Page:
Saturday, December 15, 2007

Suspect has sex-offender past-Neighborhood upset over sex offender case

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Suspect has sex-offender past
Man accused of attack on girl served 12 years
Michael Kiefer and Leigh Munsil
The Arizona Republic
Dec. 14, 2007 12:00 AM

A man accused of sexually assaulting a 4-year-old girl at a Phoenix playground earlier this week spent nearly 12 years in prison for committing a virtually identical crime.

And in November, he was arrested and jailed after police saw him running naked down Van Buren Street. He was then released on his own recognizance, despite his sex-offender status.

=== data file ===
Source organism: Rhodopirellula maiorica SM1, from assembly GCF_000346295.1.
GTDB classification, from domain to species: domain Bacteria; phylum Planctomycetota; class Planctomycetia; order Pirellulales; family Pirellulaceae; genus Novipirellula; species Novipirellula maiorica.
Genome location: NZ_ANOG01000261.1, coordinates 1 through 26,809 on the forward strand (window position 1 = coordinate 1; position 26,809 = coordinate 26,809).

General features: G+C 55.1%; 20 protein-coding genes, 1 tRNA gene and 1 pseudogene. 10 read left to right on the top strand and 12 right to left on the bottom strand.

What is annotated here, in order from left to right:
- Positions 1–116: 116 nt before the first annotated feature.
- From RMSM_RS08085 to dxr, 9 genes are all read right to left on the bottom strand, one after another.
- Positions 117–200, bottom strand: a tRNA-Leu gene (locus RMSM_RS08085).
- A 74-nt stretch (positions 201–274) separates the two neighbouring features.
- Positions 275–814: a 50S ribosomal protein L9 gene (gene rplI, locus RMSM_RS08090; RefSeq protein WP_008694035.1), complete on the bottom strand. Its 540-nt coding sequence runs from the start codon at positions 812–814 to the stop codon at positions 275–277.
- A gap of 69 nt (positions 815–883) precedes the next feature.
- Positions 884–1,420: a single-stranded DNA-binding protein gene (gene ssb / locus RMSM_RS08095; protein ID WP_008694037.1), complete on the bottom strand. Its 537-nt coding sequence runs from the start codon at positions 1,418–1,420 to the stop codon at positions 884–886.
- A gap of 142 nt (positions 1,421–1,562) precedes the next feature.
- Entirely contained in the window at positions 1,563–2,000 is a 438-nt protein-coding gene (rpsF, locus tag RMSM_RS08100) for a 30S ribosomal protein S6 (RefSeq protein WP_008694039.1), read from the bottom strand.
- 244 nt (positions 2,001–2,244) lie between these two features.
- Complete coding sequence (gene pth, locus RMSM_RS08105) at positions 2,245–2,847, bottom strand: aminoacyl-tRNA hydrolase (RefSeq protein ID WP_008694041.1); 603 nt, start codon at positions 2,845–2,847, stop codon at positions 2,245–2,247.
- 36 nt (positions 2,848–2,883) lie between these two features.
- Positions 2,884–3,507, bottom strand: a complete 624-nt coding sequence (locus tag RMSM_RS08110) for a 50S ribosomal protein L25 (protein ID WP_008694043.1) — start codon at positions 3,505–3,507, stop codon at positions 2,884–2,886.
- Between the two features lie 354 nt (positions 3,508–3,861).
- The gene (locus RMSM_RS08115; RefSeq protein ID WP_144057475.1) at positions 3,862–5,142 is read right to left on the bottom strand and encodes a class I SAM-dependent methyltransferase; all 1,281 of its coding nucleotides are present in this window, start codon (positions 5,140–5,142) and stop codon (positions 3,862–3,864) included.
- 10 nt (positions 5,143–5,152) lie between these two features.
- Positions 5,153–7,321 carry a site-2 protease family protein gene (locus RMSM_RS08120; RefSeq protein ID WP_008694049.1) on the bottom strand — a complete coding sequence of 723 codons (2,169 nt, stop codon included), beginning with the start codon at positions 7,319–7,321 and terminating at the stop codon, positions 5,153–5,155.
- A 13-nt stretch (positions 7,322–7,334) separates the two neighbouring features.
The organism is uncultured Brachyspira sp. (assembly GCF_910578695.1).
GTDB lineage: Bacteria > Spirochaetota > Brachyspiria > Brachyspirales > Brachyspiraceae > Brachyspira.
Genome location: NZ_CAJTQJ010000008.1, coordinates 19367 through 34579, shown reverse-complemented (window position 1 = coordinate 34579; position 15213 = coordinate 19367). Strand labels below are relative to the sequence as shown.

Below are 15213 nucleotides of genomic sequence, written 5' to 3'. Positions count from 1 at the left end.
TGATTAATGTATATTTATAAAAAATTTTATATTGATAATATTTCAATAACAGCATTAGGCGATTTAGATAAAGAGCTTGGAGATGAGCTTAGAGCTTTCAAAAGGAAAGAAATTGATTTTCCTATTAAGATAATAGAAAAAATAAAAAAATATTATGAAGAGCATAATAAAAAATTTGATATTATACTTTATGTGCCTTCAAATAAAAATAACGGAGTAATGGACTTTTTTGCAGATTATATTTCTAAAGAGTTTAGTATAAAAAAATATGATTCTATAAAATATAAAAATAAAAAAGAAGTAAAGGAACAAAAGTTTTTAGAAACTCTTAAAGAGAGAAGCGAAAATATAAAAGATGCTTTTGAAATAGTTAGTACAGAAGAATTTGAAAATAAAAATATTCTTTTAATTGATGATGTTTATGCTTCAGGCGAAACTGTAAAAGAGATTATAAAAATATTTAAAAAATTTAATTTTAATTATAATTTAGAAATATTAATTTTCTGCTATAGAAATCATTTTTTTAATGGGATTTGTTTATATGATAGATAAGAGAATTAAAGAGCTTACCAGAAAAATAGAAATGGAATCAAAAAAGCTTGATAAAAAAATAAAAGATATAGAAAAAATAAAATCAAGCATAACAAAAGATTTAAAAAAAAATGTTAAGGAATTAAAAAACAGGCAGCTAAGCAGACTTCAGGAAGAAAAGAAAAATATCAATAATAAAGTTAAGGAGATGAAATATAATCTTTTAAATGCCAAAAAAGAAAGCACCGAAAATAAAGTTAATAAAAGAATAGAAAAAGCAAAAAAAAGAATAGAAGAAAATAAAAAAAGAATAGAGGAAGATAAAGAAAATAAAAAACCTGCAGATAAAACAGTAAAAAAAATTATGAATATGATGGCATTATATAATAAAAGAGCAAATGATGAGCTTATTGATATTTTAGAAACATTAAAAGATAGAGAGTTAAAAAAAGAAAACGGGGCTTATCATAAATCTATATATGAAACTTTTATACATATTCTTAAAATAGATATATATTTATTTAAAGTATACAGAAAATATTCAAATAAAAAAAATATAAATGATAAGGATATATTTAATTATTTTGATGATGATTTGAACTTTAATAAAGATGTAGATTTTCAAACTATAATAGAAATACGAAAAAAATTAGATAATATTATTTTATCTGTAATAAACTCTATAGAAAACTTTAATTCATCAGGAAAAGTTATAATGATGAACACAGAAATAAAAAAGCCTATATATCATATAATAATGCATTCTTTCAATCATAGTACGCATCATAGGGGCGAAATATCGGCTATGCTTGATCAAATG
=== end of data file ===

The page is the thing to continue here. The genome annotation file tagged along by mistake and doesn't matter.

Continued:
Court records describe William R. Speed, 35, as psychologically troubled and prone to hearing voices.

About 7 p.m. Wednesday, Speed reportedly approached a girl playing on a jungle gym in a park near Van Buren Street and 12th Avenue. Police said Speed had partially removed his clothes and the girl's clothes before family members and witnesses heard the girl's screams and pulled him off her. They held him down until police arrived, according to Phoenix police spokeswoman Stacie Derge.

The girl did not suffer any serious physical injury, Derge said, but was traumatized by the attack.

The attack appeared to be random, Derge said, and police have no reason to believe that the girl knew him.

Speed was charged with sexual conduct with a minor.

The attack bore close resemblance to a 1995 attack on a 7-year-old girl that sent Speed to prison for nearly 12 years.